Vegetables: Love These Powerhouses of Nutrition (cont.)
Cooking vegetables kills bacteria, renders certain vegetables digestible, enhances taste, texture, and aroma -- and, in the process, loses some of the vitamins and minerals.
To retain the most nutrients, cook your vegetables in the least amount of water and for the shortest period of time possible. Microwaving is one of the best methods, as it's quick and requires little to no water.
Before you start chopping or cooking, it's important to properly prepare your produce. Along with all those nutrients come some risky residues that need to be washed away. So carefully wash all your vegetables -- scrubbing them or washing them with a forceful stream of water or a bottled vegetable wash -- to remove bacteria and any chemical residues from the outer layer.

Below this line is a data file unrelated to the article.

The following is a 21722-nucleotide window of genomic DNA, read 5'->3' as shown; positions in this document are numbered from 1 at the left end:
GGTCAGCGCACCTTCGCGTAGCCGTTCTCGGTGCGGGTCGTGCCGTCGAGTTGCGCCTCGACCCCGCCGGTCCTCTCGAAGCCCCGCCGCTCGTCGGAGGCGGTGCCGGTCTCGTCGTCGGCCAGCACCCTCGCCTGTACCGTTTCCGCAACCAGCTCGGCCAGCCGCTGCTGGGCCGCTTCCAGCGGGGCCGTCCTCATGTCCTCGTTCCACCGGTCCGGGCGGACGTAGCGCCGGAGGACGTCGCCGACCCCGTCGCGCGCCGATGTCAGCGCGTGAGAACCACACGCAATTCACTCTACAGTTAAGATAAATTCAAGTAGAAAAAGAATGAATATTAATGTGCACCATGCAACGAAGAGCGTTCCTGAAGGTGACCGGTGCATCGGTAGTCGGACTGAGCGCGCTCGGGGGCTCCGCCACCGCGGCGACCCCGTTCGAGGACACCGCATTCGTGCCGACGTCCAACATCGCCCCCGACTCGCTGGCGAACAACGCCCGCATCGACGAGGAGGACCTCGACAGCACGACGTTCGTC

And when you cut vegetables, always use a clean knife and cutting board to avoid cross-contamination from other foods. It's a good idea to have a designated cutting board for your produce -- one that is never used for meats, fish, or poultry.
A little preparation precaution is a small price to pay for all the benefits vegetables bring to your body. Along with regular physical activity, eating a variety of vegetables is one of the best things you can do for your health. So get moving and eat your veggies every day -- to prevent cancer, stroke, and other diseases while you watch the pounds melt away.
Originally published March 11, 2004.
SOURCES: American Journal of Clinical Nutrition, February 2004. Stroke: Journal of the American Heart Association, Sept. 19, 2003. North American Association for the Study of Obesity meeting, 2003.
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